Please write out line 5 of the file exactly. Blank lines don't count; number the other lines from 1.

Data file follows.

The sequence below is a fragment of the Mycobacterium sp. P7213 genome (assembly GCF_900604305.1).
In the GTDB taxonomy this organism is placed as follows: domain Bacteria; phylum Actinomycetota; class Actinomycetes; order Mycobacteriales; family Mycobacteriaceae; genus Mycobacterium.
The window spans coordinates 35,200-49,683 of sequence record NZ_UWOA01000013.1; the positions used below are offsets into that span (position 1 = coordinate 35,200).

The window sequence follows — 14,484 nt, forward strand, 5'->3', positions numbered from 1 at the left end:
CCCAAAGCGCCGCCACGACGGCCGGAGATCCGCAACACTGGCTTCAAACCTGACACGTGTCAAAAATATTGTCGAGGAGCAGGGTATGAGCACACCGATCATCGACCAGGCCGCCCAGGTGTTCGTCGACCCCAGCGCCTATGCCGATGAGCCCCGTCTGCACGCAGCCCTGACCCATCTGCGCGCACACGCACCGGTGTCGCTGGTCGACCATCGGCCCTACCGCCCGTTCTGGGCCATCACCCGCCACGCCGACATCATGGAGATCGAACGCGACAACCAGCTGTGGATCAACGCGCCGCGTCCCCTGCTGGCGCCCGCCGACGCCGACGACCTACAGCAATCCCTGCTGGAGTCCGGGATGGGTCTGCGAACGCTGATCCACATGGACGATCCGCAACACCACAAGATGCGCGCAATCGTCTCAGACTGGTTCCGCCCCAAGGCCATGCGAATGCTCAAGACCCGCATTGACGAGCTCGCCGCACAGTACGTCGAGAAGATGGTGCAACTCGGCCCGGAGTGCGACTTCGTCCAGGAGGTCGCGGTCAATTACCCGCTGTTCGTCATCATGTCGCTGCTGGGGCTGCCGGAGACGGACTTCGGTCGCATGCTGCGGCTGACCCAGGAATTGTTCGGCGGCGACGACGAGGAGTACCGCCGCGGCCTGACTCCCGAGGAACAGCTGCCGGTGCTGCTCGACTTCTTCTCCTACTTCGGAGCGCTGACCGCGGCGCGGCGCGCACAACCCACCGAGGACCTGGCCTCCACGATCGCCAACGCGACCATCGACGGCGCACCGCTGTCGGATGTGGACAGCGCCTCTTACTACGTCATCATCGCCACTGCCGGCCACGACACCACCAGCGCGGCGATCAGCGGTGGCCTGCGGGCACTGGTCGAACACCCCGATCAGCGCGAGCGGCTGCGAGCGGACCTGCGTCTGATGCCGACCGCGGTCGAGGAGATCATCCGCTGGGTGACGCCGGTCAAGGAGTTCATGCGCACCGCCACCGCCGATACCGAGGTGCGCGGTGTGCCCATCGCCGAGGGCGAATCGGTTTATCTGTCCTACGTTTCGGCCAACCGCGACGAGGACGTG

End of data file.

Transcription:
CCCAAAGCGCCGCCACGACGGCCGGAGATCCGCAACACTGGCTTCAAACCTGACACGTGTCAAAAATATTGTCGAGGAGCAGGGTATGAGCACACCGATCATCGACCAGGCCGCCCAGGTGTTCGTCGACCCCAGCGCCTATGCCGATGAGCCCCGTCTGCACGCAGCCCTGACCCATCTGCGCGCACACGCACCGGTGTCGCTGGTCGACCATCGGCCCTACCGCCCGTTCTGGGCCATCACCCGCCACGCCGACATCATGGAGATCGAACGCGACAACCAGCTGTGGATCAACGCGCCGCGTCCCCTGCTGGCGCCCGCCGACGCCGACGACCTACAGCAATCCCTGCTGGAGTCCGGGATGGGTCTGCGAACGCTGATCCACATGGACGATCCGCAACACCACAAGATGCGCGCAATCGTCTCAGACTGGTTCCGCCCCAAGGCCATGCGAATGCTCAAGACCCGCATTGACGAGCTCGCCGCACAGTACGTCGAGAAGATGGTGCAACTCGGCCCGGAGTGCGACTTCGTCCAGGAGGTCGCGGTCAATTACCCGCTGTTCGTCATCATGTCGCTGCTGGGGCTGCCGGAGACGGACTTCGGTCGCATGCTGCGGCTGACCCAGGAATTGTTCGGCGGCGACGACGAGGAGTACCGCCGCGGCCTGACTCCCGAGGAACAGCTGCCGGTGCTGCTCGACTTCTTCTCCTACTTCGGAGCGCTGACCGCGGCGCGGCGCGCACAACCCACCGAGGACCTGGCCTCCACGATCGCCAACGCGACCATCGACGGCGCACCGCTGTCGGATGTGGACAGCGCCTCTTACTACGTCATCATCGCCACTGCCGGCCACGACACCACCAGCGCGGCGATCAGCGGTGGCCTGCGGGCACTGGTCGAACACCCCGATCAGCGCGAGCGGCTGCGAGCGGACCTGCGTCTGATGCCGACCGCGGTCGAGGAGATCATCCGCTGGGTGACGCCGGTCAAGGAGTTCATGCGCACCGCCACCGCCGATACCGAGGTGCGCGGTGTGCCCATCGCCGAGGGCGAATCGGTTTATCTGTCCTACGTTTCGGCCAACCGCGACGAGGACGTG